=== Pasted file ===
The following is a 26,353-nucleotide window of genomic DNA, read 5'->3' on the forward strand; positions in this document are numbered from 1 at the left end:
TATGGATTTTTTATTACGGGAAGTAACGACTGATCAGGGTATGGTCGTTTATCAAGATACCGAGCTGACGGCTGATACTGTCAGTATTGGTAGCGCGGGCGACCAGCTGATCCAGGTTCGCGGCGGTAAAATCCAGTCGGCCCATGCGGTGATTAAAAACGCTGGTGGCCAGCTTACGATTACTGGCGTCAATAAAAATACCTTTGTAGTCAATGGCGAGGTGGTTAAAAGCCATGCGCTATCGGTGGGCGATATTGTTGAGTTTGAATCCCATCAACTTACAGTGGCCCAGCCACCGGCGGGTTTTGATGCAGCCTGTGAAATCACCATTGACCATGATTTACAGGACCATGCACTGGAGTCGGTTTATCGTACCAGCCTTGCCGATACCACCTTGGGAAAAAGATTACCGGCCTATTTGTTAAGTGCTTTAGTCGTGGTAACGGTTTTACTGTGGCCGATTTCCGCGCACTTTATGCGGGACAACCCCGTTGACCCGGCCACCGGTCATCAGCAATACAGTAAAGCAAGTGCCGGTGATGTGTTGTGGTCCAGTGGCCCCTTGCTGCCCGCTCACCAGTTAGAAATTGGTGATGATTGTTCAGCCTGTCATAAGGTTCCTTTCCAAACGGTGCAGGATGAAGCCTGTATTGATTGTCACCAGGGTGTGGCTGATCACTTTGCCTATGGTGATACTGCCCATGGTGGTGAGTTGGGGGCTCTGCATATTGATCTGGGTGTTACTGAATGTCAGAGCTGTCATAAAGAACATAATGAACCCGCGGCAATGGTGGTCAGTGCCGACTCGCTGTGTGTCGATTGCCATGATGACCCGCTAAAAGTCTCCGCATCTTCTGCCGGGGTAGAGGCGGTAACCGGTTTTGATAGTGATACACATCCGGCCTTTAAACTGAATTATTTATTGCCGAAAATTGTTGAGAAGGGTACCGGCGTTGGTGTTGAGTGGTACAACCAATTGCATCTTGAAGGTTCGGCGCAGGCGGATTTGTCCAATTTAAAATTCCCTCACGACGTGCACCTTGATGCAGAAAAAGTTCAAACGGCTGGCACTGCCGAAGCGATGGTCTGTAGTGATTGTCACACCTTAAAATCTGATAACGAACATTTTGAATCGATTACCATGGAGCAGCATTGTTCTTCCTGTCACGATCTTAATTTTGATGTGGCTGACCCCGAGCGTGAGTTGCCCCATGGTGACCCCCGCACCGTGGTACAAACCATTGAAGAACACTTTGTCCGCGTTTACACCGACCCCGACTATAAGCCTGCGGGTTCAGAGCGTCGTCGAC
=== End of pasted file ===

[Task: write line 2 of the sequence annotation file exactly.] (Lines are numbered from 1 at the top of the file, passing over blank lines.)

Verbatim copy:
TATGGATTTTTTATTACGGGAAGTAACGACTGATCAGGGTATGGTCGTTTATCAAGATACCGAGCTGACGGCTGATACTGTCAGTATTGGTAGCGCGGGCGACCAGCTGATCCAGGTTCGCGGCGGTAAAATCCAGTCGGCCCATGCGGTGATTAAAAACGCTGGTGGCCAGCTTACGATTACTGGCGTCAATAAAAATACCTTTGTAGTCAATGGCGAGGTGGTTAAAAGCCATGCGCTATCGGTGGGCGATATTGTTGAGTTTGAATCCCATCAACTTACAGTGGCCCAGCCACCGGCGGGTTTTGATGCAGCCTGTGAAATCACCATTGACCATGATTTACAGGACCATGCACTGGAGTCGGTTTATCGTACCAGCCTTGCCGATACCACCTTGGGAAAAAGATTACCGGCCTATTTGTTAAGTGCTTTAGTCGTGGTAACGGTTTTACTGTGGCCGATTTCCGCGCACTTTATGCGGGACAACCCCGTTGACCCGGCCACCGGTCATCAGCAATACAGTAAAGCAAGTGCCGGTGATGTGTTGTGGTCCAGTGGCCCCTTGCTGCCCGCTCACCAGTTAGAAATTGGTGATGATTGTTCAGCCTGTCATAAGGTTCCTTTCCAAACGGTGCAGGATGAAGCCTGTATTGATTGTCACCAGGGTGTGGCTGATCACTTTGCCTATGGTGATACTGCCCATGGTGGTGAGTTGGGGGCTCTGCATATTGATCTGGGTGTTACTGAATGTCAGAGCTGTCATAAAGAACATAATGAACCCGCGGCAATGGTGGTCAGTGCCGACTCGCTGTGTGTCGATTGCCATGATGACCCGCTAAAAGTCTCCGCATCTTCTGCCGGGGTAGAGGCGGTAACCGGTTTTGATAGTGATACACATCCGGCCTTTAAACTGAATTATTTATTGCCGAAAATTGTTGAGAAGGGTACCGGCGTTGGTGTTGAGTGGTACAACCAATTGCATCTTGAAGGTTCGGCGCAGGCGGATTTGTCCAATTTAAAATTCCCTCACGACGTGCACCTTGATGCAGAAAAAGTTCAAACGGCTGGCACTGCCGAAGCGATGGTCTGTAGTGATTGTCACACCTTAAAATCTGATAACGAACATTTTGAATCGATTACCATGGAGCAGCATTGTTCTTCCTGTCACGATCTTAATTTTGATGTGGCTGACCCCGAGCGTGAGTTGCCCCATGGTGACCCCCGCACCGTGGTACAAACCATTGAAGAACACTTTGTCCGCGTTTACACCGACCCCGACTATAAGCCTGCGGGTTCAGAGCGTCGTCGAC